A mentally-ill man from a Sunni Muslim family should not fast during Ramadan, a judge has ruled after a hearing in a specialist court.
Mr Justice Cobb has also concluded that the man, who is in his 30s but has the mental age of a three-year-old, should not have his pubic and underarm hair trimmed in accordance with Islamic practice.
He had considered issues relating to the man's observance of Muslim customs at a hearing in the Court of Protection, where judges make rulings relating to people who do not have the mental capacity to take decisions, in Leeds, and has announced his conclusions in a ruling.
The judge said the man, who was born in Pakistan but had grown up in West Yorkshire, could not be identified.
He said the man had a profound learning disability and lived in specialist accommodation provided by a council.
Mr Justice Cobb said he had been asked to decide whether fasting and hair trimming were in the man's best interests.
He indicated that everyone involved in the man's care felt that fasting would not be a good idea.
But the man's father had thought that he should have his hair trimmed.
Mr Justice Cobb said he had heard evidence from a psychiatrist, social services staff and academic Mansur Ali, a lecturer in Arabic and Islamic Studies at Cardiff University, before making decisions.
"I was wholly satisfied that it was not in (the man's) best interests for him to be expected to fast during Ramadan ... or indeed at all," said Mr Justice Cobb.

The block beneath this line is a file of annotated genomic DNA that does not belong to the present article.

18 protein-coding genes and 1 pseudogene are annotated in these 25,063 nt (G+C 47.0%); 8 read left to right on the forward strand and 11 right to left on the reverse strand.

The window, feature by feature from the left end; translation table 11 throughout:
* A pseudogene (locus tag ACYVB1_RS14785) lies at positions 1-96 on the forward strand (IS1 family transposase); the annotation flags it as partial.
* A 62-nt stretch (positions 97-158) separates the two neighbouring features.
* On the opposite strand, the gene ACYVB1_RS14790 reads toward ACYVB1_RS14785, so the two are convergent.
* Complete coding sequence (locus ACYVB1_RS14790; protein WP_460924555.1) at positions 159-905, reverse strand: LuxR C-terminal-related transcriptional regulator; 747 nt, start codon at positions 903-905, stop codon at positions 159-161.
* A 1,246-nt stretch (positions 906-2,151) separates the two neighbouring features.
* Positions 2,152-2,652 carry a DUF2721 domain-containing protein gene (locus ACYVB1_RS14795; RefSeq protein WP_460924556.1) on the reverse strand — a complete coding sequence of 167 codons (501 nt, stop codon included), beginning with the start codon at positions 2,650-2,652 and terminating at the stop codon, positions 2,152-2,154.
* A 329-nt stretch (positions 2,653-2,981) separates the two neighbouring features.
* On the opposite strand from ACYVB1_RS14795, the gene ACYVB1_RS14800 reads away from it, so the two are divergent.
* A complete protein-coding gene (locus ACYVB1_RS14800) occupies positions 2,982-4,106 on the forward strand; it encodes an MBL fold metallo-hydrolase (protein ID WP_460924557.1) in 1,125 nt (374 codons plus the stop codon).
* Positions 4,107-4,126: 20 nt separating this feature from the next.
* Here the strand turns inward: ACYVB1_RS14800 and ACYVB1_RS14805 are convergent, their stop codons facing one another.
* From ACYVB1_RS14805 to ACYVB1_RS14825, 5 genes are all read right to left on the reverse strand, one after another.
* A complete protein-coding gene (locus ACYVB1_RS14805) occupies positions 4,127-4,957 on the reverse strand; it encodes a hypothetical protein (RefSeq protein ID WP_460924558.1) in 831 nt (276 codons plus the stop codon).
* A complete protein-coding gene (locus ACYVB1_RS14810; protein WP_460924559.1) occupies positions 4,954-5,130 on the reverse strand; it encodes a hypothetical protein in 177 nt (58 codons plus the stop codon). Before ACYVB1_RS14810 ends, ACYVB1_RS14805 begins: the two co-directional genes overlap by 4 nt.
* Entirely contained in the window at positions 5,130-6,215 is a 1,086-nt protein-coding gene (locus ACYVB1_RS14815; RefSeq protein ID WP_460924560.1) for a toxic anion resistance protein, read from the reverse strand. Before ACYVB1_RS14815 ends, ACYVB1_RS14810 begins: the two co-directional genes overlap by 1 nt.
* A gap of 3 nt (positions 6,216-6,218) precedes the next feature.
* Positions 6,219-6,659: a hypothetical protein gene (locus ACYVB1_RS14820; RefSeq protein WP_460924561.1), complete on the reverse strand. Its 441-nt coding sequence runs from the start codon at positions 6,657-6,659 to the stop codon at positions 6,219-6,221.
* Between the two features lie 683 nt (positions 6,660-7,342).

"I have concluded that it is not in (his) best interests for his pubic and axillary hair to be trimmed.
"I have been advised, and it is accepted, that this is not required of him in accordance with the tenets of the Islamic faith; there is no other benefit to (him) in undergoing this procedure, which carries avoidable risks of harm to (him) and his carers were he to become stressed in the process."
Mr Justice Cobb said the level of the man's intellectual impairment meant that he had no understanding of religious matters nor of the consequences of hair removal or fasting.
"I have faithfully endeavoured to consider these issues from (the man's) point of view, while ultimately applying a best interests evaluation," said Mr Justice Cobb.
"(He) has a life-long developmental condition and has never had the capacity to understand the tenets of Islam; the benefits of adherence to such rituals do not obtain for him, but for others.
"The fact is that by reason of his disability (he) is absolved of the expectation of performing this recommended procedure, and there is no other clear benefit to him."
Mr Justice Cobb added: "The trimming of the pubic and axillary hair would serve no other purpose. I am anxious that (he) should be spared additional stresses in his life, and wish to protect him and the staff from the risk of harm - an approach which itself has the endorsement of Islamic teaching."